When I Was A Kid Tax Time Was ‘Stay Away From Dad’ Time
I can see it like it was yesterday.
He was sitting by the metal kitchen table in the little kitchen in that ramshackle farm house just a wee bit south of Leota, Minnesota. It was 80 acres of rented farmland, a '59 Chevy Biscayne sharing the farmyard with a few chickens and a goat roaming around scrounging for free food. The dog paid them no mind. The pigs were in the hog house, those 7 cows were in the rundown barn staying out of the cold Gopher State wind and LBJ was in the White House.
In front of him on the table was...well, kind of a mess. Big papers, little papers, folded papers, scrunched papers, paper that were pretty much undecipherable. Scraps here, tidbits there, and a hard plastic adding machine in the middle. A brown bag on the floor by his feet with...more papers. A pen in his hand, and a luke warm half cup of coffee to the side.
It was tax time on the farm.
And I, of course, innocently would ask the one question that, above all others, he did not want to hear.
What'er ya doin'?
What he was doing was taxes.
I wasn't sure exactly what 'taxes' were, but I knew this. Tax time was 'stay away from dad' time. To put it mildly, he wasn't a happy camper that night (or nights, as it turned out).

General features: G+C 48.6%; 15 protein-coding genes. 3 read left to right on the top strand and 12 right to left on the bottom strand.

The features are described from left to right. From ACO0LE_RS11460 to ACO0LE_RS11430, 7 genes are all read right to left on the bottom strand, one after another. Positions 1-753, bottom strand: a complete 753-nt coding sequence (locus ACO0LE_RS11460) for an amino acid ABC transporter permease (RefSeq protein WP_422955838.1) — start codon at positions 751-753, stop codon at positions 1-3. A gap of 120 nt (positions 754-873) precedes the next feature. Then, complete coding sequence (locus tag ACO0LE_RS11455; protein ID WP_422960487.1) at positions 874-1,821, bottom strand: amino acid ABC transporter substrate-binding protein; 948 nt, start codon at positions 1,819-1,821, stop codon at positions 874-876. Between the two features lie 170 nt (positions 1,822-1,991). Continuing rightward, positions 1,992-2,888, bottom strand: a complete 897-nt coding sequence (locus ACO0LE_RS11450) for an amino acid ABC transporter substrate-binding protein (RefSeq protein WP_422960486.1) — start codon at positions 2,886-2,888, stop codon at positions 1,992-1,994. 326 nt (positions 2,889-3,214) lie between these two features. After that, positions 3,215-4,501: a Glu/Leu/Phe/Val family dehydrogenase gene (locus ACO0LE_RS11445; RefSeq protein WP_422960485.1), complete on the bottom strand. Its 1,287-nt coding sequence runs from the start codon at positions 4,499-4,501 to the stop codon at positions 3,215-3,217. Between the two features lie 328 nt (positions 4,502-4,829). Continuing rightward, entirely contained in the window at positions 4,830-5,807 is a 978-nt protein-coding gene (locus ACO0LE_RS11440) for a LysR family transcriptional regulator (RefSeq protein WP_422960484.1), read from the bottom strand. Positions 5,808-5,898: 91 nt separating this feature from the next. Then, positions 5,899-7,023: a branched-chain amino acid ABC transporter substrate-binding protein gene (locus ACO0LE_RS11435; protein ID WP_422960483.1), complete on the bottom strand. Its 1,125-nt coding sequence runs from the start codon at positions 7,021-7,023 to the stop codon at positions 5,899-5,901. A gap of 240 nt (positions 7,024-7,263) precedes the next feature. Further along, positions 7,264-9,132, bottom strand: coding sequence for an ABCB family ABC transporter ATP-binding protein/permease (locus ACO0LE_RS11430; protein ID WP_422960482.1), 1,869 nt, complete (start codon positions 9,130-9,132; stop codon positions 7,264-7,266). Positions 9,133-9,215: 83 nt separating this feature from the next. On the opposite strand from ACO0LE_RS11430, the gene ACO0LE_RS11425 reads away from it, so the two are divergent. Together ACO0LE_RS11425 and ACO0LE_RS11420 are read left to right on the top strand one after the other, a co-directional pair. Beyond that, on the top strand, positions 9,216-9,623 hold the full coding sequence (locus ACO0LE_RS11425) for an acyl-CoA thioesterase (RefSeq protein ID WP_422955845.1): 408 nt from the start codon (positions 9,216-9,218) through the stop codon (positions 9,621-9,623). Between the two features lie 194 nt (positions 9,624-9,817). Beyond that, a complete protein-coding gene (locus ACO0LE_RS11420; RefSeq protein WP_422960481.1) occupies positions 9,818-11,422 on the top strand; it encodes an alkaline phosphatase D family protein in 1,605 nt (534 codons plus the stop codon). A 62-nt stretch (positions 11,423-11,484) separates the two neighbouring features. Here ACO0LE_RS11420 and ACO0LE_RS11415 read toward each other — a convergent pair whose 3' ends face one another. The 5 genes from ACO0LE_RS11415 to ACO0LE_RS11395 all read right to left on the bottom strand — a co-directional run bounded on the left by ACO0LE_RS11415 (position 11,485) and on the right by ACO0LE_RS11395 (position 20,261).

It wasn't that he was a rich man who had an extremely complicated tax situation. No, he was more of a regular guy that had, well, an extremely complicated tax situation apparently.
I don't know all the particulars, just that he and mom rented 80 acres, she was a typical farm housewife in the day, and he did a bunch of different things through the years. Drove a rendering truck. Dug wells. Had a feed grinder. Sold Golden Sun Feed. With his 7th grade education, he was (like a lot of guys back in the day) what you might call a Jack of All Trades.
But, back to tax time. It seems he would keep pretty much all his receipts through the year. It was just, well, he didn't exactly keep them in order...or in one place. And so that pile of stuff on the table were the receipts. At least most of it. OK, at least some of it.
And so it was adding this and subtracting that (I can still hear the clicking/clacking of that little adding machine), moving this and rearranging that. All the while Mom making sure I was anywhere except in the kitchen.
And the final result?
Well, as I can best recall, he would put everything together, bring it to Pete (he was the local guy that knew how this whole tax thing worked) and have him put the finishing touches on it. Oh, and I don't recall any kind of 'refund', at least not of any size.